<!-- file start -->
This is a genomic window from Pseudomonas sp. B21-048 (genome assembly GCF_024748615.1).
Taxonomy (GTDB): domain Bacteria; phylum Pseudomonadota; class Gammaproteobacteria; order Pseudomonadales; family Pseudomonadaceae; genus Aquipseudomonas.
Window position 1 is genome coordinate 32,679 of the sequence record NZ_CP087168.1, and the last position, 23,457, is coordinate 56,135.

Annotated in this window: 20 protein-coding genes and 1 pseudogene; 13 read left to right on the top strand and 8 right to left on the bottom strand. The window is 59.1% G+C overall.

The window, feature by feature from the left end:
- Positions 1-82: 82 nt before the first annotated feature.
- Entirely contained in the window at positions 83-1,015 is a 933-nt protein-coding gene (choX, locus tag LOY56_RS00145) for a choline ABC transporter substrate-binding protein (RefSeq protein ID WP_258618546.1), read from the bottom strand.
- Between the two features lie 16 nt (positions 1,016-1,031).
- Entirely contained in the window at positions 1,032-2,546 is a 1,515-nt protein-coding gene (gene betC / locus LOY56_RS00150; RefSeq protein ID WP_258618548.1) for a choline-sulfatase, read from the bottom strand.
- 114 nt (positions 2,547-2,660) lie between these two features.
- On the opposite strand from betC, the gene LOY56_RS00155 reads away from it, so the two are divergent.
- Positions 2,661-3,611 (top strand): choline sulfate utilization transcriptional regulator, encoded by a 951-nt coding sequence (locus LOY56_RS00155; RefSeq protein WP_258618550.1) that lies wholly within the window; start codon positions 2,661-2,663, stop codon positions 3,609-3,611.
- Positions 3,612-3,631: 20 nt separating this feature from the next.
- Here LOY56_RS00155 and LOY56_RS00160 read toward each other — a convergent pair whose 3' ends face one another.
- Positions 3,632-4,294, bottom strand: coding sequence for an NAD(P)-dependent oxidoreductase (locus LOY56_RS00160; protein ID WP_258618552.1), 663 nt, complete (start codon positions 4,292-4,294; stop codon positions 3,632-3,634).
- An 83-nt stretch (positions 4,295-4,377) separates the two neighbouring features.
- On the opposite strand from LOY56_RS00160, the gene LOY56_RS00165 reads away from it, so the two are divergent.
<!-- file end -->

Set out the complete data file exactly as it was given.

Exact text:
This is a genomic window from Pseudomonas sp. B21-048 (genome assembly GCF_024748615.1).
Taxonomy (GTDB): domain Bacteria; phylum Pseudomonadota; class Gammaproteobacteria; order Pseudomonadales; family Pseudomonadaceae; genus Aquipseudomonas.
Window position 1 is genome coordinate 32,679 of the sequence record NZ_CP087168.1, and the last position, 23,457, is coordinate 56,135.

Annotated in this window: 20 protein-coding genes and 1 pseudogene; 13 read left to right on the top strand and 8 right to left on the bottom strand. The window is 59.1% G+C overall.

The window, feature by feature from the left end:
- Positions 1-82: 82 nt before the first annotated feature.
- Entirely contained in the window at positions 83-1,015 is a 933-nt protein-coding gene (choX, locus tag LOY56_RS00145) for a choline ABC transporter substrate-binding protein (RefSeq protein ID WP_258618546.1), read from the bottom strand.
- Between the two features lie 16 nt (positions 1,016-1,031).
- Entirely contained in the window at positions 1,032-2,546 is a 1,515-nt protein-coding gene (gene betC / locus LOY56_RS00150; RefSeq protein ID WP_258618548.1) for a choline-sulfatase, read from the bottom strand.
- 114 nt (positions 2,547-2,660) lie between these two features.
- On the opposite strand from betC, the gene LOY56_RS00155 reads away from it, so the two are divergent.
- Positions 2,661-3,611 (top strand): choline sulfate utilization transcriptional regulator, encoded by a 951-nt coding sequence (locus LOY56_RS00155; RefSeq protein WP_258618550.1) that lies wholly within the window; start codon positions 2,661-2,663, stop codon positions 3,609-3,611.
- Positions 3,612-3,631: 20 nt separating this feature from the next.
- Here LOY56_RS00155 and LOY56_RS00160 read toward each other — a convergent pair whose 3' ends face one another.
- Positions 3,632-4,294, bottom strand: coding sequence for an NAD(P)-dependent oxidoreductase (locus LOY56_RS00160; protein ID WP_258618552.1), 663 nt, complete (start codon positions 4,292-4,294; stop codon positions 3,632-3,634).
- An 83-nt stretch (positions 4,295-4,377) separates the two neighbouring features.
- On the opposite strand from LOY56_RS00160, the gene LOY56_RS00165 reads away from it, so the two are divergent.